Surface modification induced phase transformation and structure variation on the rapidly solidified recast layer of titanium

Ming Hung Tsai, Chiung Fang Haung, Shih Shiun Shyu, Yen Ru Chou, Ming Hong Lin, Pei Wen Peng, Keng Liang Ou, Chih Hua Yu

Research output: Contribution to journalArticle

13 Citations (Scopus)

Abstract

Abstract In this study, neodymium-doped yttrium orthovanadate (Nd:YVO4) as a laser source with different scanning speeds was used on biomedical Ti surface. The microstructural and biological properties of laser-modified samples were investigated by means of optical microscope, electron microscope, X-ray diffraction, surface roughness instrument, contact angle and cell cytotoxicity assay. After laser modification, the rough volcano-like recast layer with micro-/nanoporous structure and wave-like recast layer with nanoporous structure were generated on the surfaces of laser-modified samples, respectively. It was also found out that, an α → (α + rutile-TiO2) phase transition occurred on the recast layers of laser-modified samples. The Ti surface becomes hydrophilic at a high speed laser scanning. Moreover, the cell cytotoxicity assay demonstrated that laser-modified samples did not influence the cell adhesion and proliferation behaviors of osteoblast (MG-63) cell. The laser with 50 mm/s scanning speed induced formation of rough volcano-like recast layer accompanied with micro-/nanoporous structure, which can promote cell adhesion and proliferation of MG-63 cell on Ti surface. The results indicated that the laser treatment was a potential technology to enhance the biocompatibility for titanium.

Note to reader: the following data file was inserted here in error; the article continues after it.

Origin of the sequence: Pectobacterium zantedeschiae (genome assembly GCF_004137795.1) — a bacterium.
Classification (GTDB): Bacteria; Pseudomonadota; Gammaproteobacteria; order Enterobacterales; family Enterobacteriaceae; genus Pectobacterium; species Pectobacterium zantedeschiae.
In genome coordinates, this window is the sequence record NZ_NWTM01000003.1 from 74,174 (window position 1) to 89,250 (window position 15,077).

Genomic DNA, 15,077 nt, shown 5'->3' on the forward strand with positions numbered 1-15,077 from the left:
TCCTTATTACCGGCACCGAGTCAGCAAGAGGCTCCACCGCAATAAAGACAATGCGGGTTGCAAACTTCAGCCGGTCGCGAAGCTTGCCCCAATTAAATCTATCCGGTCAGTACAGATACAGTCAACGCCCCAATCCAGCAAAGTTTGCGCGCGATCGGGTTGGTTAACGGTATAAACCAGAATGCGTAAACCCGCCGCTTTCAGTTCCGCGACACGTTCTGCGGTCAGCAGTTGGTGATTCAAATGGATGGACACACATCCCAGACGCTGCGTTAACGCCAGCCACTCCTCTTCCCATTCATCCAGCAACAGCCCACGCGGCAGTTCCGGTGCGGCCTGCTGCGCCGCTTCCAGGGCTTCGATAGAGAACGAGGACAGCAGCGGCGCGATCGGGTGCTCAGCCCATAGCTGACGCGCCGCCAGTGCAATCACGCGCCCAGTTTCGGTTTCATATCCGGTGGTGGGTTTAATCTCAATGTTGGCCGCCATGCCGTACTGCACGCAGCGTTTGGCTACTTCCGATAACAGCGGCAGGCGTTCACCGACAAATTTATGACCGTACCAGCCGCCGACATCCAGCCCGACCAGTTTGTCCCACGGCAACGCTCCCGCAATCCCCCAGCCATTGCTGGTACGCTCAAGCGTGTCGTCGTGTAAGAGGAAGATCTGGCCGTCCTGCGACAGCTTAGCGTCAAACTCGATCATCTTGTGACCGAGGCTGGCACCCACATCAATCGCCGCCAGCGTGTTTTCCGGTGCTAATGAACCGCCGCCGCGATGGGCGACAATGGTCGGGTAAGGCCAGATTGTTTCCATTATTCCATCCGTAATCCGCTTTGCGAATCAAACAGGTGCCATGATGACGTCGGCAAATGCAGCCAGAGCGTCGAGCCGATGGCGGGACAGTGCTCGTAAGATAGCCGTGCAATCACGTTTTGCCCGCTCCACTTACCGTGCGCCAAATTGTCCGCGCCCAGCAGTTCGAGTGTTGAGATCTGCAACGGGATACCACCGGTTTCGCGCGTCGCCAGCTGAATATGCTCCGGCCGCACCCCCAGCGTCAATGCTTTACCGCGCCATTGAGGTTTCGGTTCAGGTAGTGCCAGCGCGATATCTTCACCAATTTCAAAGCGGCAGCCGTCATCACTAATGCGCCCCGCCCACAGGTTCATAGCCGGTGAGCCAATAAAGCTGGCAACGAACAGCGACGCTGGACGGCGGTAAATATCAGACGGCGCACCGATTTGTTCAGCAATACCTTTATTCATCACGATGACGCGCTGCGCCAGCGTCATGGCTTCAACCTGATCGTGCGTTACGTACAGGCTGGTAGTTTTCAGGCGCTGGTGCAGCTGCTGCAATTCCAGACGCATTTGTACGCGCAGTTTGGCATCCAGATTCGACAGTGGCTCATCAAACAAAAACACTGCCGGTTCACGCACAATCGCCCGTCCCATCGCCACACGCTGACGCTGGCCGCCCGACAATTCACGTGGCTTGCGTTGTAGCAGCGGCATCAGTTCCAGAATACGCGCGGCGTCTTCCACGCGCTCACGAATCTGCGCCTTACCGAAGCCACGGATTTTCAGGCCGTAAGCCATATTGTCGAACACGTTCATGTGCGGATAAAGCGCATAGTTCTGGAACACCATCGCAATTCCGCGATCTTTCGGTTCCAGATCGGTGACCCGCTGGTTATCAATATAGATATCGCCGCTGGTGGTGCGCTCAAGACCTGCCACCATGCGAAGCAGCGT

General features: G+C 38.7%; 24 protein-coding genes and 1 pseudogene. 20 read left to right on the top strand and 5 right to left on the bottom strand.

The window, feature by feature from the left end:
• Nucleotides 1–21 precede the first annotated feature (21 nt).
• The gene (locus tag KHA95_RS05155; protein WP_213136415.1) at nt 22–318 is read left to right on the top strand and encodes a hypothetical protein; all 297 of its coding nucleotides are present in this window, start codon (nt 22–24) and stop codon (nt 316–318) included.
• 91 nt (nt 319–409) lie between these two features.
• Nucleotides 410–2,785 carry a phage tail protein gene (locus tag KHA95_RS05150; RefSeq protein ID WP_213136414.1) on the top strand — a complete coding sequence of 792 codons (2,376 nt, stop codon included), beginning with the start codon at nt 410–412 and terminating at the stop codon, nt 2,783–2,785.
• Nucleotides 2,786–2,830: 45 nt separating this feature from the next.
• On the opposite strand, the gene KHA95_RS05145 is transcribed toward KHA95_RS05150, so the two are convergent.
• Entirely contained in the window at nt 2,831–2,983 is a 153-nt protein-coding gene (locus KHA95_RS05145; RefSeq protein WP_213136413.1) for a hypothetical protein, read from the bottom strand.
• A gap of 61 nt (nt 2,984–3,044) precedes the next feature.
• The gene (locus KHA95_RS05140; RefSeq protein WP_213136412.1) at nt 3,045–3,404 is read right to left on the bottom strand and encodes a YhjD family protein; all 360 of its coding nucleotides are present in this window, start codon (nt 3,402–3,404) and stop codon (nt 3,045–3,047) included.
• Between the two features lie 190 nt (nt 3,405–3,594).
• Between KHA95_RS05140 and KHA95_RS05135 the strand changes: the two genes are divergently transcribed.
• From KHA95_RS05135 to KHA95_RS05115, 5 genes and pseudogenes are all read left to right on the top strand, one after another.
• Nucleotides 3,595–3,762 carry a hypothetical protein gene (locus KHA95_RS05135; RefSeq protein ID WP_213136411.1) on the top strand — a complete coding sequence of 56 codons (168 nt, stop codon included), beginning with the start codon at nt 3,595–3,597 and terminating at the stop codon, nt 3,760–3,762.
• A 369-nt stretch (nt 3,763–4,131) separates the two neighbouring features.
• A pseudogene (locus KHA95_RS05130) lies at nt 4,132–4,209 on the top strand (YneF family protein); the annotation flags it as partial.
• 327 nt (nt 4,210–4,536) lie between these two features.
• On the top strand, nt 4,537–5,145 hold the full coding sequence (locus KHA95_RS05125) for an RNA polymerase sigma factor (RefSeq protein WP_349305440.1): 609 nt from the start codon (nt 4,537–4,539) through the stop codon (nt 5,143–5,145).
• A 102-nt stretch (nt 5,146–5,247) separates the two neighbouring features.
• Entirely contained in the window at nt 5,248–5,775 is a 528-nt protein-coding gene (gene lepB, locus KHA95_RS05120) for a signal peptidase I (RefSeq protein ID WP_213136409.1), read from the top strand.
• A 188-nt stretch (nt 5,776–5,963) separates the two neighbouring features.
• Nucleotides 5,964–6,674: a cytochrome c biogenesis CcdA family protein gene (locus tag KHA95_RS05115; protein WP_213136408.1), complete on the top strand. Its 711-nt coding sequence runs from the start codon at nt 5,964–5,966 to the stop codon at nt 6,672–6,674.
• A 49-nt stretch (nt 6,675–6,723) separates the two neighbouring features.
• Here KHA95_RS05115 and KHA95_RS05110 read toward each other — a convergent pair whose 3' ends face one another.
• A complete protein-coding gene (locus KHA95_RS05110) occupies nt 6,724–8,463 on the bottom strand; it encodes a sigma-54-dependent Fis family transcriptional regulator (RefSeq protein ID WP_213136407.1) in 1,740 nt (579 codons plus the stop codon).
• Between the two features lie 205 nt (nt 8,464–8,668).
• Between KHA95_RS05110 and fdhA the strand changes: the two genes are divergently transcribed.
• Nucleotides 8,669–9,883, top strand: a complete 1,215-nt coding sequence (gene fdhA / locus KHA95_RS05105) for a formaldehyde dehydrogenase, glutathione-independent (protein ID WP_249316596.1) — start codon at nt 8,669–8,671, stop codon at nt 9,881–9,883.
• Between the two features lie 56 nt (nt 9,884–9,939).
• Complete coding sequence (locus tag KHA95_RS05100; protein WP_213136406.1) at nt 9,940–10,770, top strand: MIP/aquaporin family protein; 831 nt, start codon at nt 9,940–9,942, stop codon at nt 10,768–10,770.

Original languageEnglish
Article number7924
Pages (from-to)463-469
Number of pages7
JournalMaterials Characterization
Volume106
DOIs
Publication statusPublished - Jul 25 2015

Keywords

  • Laser surface modification
  • Microstructure
  • Phase transformation
  • Porous structure

ASJC Scopus subject areas

  • Mechanical Engineering
  • Mechanics of Materials
  • Materials Science(all)
  • Condensed Matter Physics

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